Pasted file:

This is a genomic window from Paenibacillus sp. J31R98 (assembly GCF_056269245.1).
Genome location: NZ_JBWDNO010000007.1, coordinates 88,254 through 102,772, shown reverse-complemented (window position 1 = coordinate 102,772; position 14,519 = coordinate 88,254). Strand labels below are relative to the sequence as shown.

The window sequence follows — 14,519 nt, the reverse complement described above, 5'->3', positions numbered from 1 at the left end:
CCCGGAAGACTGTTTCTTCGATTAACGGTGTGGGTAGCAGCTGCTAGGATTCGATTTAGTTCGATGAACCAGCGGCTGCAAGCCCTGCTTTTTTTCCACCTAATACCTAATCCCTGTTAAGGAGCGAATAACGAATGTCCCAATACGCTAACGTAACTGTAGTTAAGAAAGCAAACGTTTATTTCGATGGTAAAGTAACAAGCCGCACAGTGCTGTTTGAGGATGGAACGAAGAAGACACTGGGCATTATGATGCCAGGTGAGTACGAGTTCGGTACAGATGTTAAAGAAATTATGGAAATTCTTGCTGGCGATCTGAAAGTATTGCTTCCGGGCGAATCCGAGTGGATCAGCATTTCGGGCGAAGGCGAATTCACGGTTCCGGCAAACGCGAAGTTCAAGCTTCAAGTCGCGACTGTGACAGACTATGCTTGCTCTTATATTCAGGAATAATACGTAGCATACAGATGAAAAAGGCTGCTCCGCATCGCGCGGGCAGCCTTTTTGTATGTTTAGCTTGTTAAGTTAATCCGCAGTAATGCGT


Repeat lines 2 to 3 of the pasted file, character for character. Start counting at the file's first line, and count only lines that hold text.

Genome location: NZ_JBWDNO010000007.1, coordinates 88,254 through 102,772, shown reverse-complemented (window position 1 = coordinate 102,772; position 14,519 = coordinate 88,254). Strand labels below are relative to the sequence as shown.

The window sequence follows — 14,519 nt, the reverse complement described above, 5'->3', positions numbered from 1 at the left end: